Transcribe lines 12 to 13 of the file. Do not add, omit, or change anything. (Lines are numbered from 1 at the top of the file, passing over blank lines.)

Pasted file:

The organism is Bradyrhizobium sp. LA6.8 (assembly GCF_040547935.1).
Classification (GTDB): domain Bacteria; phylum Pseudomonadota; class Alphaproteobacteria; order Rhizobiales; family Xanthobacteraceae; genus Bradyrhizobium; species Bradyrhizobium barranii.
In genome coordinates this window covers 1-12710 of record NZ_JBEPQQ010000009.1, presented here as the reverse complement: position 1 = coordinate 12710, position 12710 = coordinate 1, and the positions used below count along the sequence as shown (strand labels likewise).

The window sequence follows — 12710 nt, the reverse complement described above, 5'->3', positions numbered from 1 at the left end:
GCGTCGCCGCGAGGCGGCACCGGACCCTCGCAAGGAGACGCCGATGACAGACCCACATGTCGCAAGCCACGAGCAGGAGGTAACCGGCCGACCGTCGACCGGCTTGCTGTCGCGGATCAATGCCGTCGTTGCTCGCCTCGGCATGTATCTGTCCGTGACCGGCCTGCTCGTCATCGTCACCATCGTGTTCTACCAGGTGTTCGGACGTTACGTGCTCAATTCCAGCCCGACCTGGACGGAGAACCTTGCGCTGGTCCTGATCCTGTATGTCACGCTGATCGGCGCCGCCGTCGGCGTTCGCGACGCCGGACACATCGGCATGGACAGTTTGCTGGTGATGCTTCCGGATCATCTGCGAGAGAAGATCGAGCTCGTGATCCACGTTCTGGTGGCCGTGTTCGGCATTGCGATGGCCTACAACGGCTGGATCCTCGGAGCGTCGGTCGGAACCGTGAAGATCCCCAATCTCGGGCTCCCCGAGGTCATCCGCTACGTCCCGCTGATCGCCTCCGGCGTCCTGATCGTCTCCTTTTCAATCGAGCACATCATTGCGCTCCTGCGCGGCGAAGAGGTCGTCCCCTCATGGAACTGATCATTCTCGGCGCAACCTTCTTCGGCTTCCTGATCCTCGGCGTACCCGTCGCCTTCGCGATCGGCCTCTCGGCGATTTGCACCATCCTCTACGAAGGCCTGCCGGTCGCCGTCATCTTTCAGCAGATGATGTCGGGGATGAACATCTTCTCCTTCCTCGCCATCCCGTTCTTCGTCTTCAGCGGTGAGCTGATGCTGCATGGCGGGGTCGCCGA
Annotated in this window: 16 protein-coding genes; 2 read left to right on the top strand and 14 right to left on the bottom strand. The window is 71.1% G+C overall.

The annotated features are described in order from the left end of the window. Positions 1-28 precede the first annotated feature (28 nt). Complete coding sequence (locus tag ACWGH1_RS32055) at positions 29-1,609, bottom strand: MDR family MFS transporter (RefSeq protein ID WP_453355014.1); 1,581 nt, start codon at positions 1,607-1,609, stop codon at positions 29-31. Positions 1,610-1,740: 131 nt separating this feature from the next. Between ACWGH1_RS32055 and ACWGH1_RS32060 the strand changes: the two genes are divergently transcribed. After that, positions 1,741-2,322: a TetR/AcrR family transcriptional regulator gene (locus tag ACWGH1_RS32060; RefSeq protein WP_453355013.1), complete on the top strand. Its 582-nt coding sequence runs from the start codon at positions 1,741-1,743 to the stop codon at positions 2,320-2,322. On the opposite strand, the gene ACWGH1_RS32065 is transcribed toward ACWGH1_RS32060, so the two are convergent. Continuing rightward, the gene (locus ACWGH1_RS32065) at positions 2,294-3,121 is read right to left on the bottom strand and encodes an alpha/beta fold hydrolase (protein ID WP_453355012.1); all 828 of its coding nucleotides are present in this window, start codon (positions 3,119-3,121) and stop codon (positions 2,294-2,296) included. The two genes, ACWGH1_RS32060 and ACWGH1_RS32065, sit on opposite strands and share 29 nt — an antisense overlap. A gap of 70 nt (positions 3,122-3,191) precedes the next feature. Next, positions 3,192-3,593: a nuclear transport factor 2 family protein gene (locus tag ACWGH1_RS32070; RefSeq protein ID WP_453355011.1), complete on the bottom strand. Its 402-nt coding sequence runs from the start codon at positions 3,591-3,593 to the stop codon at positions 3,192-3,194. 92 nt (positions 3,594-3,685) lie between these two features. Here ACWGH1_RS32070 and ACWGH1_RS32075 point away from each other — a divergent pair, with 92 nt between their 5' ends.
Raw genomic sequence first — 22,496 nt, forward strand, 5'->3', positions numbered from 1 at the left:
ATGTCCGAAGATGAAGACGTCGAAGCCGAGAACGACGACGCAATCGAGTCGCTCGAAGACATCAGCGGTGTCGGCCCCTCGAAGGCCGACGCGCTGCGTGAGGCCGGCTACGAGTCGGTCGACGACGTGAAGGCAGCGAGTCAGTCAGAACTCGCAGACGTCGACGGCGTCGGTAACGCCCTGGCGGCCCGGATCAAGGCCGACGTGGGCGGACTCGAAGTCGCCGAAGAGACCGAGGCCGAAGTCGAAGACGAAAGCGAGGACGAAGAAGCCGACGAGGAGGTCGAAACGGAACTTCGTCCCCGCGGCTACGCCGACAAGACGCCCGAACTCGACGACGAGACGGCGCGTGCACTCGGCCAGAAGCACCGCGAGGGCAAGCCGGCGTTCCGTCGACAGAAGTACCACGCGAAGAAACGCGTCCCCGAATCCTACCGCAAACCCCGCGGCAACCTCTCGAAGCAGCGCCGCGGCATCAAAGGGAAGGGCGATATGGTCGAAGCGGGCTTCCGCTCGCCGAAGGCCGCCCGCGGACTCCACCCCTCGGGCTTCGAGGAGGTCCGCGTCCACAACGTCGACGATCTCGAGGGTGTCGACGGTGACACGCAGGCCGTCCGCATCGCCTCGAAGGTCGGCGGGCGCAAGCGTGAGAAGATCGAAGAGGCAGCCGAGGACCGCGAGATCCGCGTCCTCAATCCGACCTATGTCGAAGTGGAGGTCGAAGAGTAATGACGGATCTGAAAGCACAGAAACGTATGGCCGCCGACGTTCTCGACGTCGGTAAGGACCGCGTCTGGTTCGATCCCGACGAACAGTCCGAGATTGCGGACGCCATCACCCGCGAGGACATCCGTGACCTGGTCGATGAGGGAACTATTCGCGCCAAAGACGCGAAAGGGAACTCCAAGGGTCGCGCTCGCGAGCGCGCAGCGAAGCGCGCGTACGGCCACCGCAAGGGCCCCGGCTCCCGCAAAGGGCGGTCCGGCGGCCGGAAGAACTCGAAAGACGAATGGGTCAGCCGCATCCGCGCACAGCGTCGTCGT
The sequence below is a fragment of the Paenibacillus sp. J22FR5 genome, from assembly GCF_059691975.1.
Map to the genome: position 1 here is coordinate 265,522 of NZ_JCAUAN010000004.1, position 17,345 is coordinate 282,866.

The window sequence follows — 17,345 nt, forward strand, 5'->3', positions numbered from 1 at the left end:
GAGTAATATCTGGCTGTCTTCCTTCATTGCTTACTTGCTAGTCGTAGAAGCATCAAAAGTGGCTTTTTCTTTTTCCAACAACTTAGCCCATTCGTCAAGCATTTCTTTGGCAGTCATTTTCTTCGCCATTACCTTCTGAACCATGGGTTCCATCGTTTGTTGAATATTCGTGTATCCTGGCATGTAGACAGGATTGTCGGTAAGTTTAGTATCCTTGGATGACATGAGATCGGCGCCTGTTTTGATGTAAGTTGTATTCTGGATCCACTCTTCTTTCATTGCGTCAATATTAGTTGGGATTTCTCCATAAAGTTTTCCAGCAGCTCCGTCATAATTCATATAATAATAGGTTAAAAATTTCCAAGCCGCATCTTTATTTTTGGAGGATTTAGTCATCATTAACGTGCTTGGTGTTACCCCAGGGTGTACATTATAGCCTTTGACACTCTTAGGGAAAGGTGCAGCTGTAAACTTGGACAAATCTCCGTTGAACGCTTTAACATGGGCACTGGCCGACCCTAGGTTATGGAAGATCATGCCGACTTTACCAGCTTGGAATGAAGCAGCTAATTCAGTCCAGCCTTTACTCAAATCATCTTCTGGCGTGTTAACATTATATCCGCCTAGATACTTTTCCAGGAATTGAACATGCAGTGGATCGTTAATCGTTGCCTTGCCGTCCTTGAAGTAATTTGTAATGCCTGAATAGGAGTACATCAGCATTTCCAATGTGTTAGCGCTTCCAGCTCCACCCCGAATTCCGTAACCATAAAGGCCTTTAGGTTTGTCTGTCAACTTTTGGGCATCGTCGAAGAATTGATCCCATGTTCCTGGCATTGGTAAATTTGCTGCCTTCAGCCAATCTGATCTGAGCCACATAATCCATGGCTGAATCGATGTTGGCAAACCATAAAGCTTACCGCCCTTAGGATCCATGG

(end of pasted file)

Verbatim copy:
The window sequence follows — 17,345 nt, forward strand, 5'->3', positions numbered from 1 at the left end:
GAGTAATATCTGGCTGTCTTCCTTCATTGCTTACTTGCTAGTCGTAGAAGCATCAAAAGTGGCTTTTTCTTTTTCCAACAACTTAGCCCATTCGTCAAGCATTTCTTTGGCAGTCATTTTCTTCGCCATTACCTTCTGAACCATGGGTTCCATCGTTTGTTGAATATTCGTGTATCCTGGCATGTAGACAGGATTGTCGGTAAGTTTAGTATCCTTGGATGACATGAGATCGGCGCCTGTTTTGATGTAAGTTGTATTCTGGATCCACTCTTCTTTCATTGCGTCAATATTAGTTGGGATTTCTCCATAAAGTTTTCCAGCAGCTCCGTCATAATTCATATAATAATAGGTTAAAAATTTCCAAGCCGCATCTTTATTTTTGGAGGATTTAGTCATCATTAACGTGCTTGGTGTTACCCCAGGGTGTACATTATAGCCTTTGACACTCTTAGGGAAAGGTGCAGCTGTAAACTTGGACAAATCTCCGTTGAACGCTTTAACATGGGCACTGGCCGACCCTAGGTTATGGAAGATCATGCCGACTTTACCAGCTTGGAATGAAGCAGCTAATTCAGTCCAGCCTTTACTCAAATCATCTTCTGGCGTGTTAACATTATATCCGCCTAGATACTTTTCCAGGAATTGAACATGCAGTGGATCGTTAATCGTTGCCTTGCCGTCCTTGAAGTAATTTGTAATGCCTGAATAGGAGTACATCAGCATTTCCAATGTGTTAGCGCTTCCAGCTCCACCCCGAATTCCGTAACCATAAAGGCCTTTAGGTTTGTCTGTCAACTTTTGGGCATCGTCGAAGAATTGATCCCATGTTCCTGGCATTGGTAAATTTGCTGCCTTCAGCCAATCTGATCTGAGCCACATAATCCATGGCTGAATCGATGTTGGCAAACCATAAAGCTTACCGCCCTTAGGATCCATGG